Wednesday, January 5, 2022

Lighted squares

Stefan Zweig, Diaries (1931–1940). Trans. from the German by Ediciones 98 (Madrid: Ediciones 98, 2021).

A 1935 visit to New York lets us see Stefan Zweig as a spectator-tourist, visiting Radio City, the Savoy Ballroom, and “a self-service café” — no doubt the Automat. This passage’s description of “a geometric composition of lighted squares” made me think of the miniature cityscape in a 1947 film noir.

Elsewhere the diary entries veer from everyday details — letters, reviews, visits with friends and publishers — to an everpresent dread, as Zweig, the citizen of the world, watches the rise of totalitarianism: “I am sure there’s another coup brewing, and I think it will be successful.”

But I think of what our friend Eva Kor said: “Never give up.”

Related reading
All OCA Zweig posts (Pinboard)

[I’m glad that I got a copy of this book when I did: it has already disappeared from Amazon’s listings. Also available from Ediciones 98, in Spanish: Diarios (1931–1940) and Diarios (1912–1914).]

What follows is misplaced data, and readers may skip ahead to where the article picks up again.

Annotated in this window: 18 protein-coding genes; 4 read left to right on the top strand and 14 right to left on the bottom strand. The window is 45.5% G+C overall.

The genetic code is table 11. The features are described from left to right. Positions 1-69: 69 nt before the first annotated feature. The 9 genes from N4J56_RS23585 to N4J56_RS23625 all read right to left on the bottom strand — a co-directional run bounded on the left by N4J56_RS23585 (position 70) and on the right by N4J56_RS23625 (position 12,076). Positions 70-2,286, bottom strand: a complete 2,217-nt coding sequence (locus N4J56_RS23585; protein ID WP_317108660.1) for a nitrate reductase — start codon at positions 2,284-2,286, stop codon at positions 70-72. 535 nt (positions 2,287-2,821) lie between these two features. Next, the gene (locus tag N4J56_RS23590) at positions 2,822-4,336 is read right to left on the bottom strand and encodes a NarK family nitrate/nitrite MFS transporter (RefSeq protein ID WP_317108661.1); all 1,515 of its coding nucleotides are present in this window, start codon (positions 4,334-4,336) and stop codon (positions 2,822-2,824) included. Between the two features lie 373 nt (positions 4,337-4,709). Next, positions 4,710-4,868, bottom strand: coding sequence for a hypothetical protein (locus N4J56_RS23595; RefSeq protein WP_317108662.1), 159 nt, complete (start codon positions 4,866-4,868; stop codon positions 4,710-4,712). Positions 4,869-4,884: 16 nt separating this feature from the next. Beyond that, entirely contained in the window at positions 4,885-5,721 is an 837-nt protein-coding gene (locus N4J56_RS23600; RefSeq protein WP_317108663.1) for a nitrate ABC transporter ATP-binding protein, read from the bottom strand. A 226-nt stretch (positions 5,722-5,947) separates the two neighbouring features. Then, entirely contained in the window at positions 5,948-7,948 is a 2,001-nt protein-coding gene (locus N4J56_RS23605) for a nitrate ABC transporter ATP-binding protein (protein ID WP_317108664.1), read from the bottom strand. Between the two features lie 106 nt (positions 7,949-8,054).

comments: 2

Chris said...

Zweig seems to be big in Spain for some reason (more so than here, I think?). Editorial Acantillado has dozens of his titles (in Spanish only).

Michael Leddy said...

I know his work is available in many languages, but I didn’t know about these translations. New York Review Books and Pushkin have made much of his work available in English. And there’s the Wes Anderson influence. I really don’t know about relative popularity though. His anti-authoritarian, anti-nationalist outlook and anticipation of a European Union would make him interesting to many European readers today.

I should have mentioned that this book is also available in Spanish. I’ll add it to the post.